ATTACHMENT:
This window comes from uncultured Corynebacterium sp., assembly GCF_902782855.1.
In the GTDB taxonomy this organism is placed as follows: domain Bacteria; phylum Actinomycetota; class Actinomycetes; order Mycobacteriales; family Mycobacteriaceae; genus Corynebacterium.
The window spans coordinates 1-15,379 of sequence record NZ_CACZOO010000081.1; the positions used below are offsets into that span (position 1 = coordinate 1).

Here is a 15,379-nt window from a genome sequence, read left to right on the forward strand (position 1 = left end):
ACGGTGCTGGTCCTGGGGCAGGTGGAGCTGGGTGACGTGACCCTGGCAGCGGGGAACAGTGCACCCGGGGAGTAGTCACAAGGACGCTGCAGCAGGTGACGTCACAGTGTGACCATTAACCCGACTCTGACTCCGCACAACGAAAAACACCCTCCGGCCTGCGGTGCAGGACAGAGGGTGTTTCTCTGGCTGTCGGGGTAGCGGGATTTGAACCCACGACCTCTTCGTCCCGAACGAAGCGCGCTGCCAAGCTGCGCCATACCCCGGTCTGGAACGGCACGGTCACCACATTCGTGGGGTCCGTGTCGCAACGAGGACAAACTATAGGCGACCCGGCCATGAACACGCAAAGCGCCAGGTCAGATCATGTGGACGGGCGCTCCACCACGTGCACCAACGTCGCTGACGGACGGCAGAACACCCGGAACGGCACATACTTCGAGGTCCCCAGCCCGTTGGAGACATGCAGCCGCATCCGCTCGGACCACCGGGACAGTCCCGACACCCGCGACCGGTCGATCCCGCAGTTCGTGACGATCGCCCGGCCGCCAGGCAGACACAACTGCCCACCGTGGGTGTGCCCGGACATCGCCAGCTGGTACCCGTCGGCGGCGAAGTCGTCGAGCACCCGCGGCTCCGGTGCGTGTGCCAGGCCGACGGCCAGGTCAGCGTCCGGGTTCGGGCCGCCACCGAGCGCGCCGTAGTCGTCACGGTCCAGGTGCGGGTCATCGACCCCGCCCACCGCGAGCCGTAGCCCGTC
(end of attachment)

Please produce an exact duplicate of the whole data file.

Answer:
This window comes from uncultured Corynebacterium sp., assembly GCF_902782855.1.
In the GTDB taxonomy this organism is placed as follows: domain Bacteria; phylum Actinomycetota; class Actinomycetes; order Mycobacteriales; family Mycobacteriaceae; genus Corynebacterium.
The window spans coordinates 1-15,379 of sequence record NZ_CACZOO010000081.1; the positions used below are offsets into that span (position 1 = coordinate 1).

Here is a 15,379-nt window from a genome sequence, read left to right on the forward strand (position 1 = left end):
ACGGTGCTGGTCCTGGGGCAGGTGGAGCTGGGTGACGTGACCCTGGCAGCGGGGAACAGTGCACCCGGGGAGTAGTCACAAGGACGCTGCAGCAGGTGACGTCACAGTGTGACCATTAACCCGACTCTGACTCCGCACAACGAAAAACACCCTCCGGCCTGCGGTGCAGGACAGAGGGTGTTTCTCTGGCTGTCGGGGTAGCGGGATTTGAACCCACGACCTCTTCGTCCCGAACGAAGCGCGCTGCCAAGCTGCGCCATACCCCGGTCTGGAACGGCACGGTCACCACATTCGTGGGGTCCGTGTCGCAACGAGGACAAACTATAGGCGACCCGGCCATGAACACGCAAAGCGCCAGGTCAGATCATGTGGACGGGCGCTCCACCACGTGCACCAACGTCGCTGACGGACGGCAGAACACCCGGAACGGCACATACTTCGAGGTCCCCAGCCCGTTGGAGACATGCAGCCGCATCCGCTCGGACCACCGGGACAGTCCCGACACCCGCGACCGGTCGATCCCGCAGTTCGTGACGATCGCCCGGCCGCCAGGCAGACACAACTGCCCACCGTGGGTGTGCCCGGACATCGCCAGCTGGTACCCGTCGGCGGCGAAGTCGTCGAGCACCCGCGGCTCCGGTGCGTGTGCCAGGCCGACGGCCAGGTCAGCGTCCGGGTTCGGGCCGCCACCGAGCGCGCCGTAGTCGTCACGGTCCAGGTGCGGGTCATCGACCCCGCCCACCGCGAGCCGTAGCCCGTC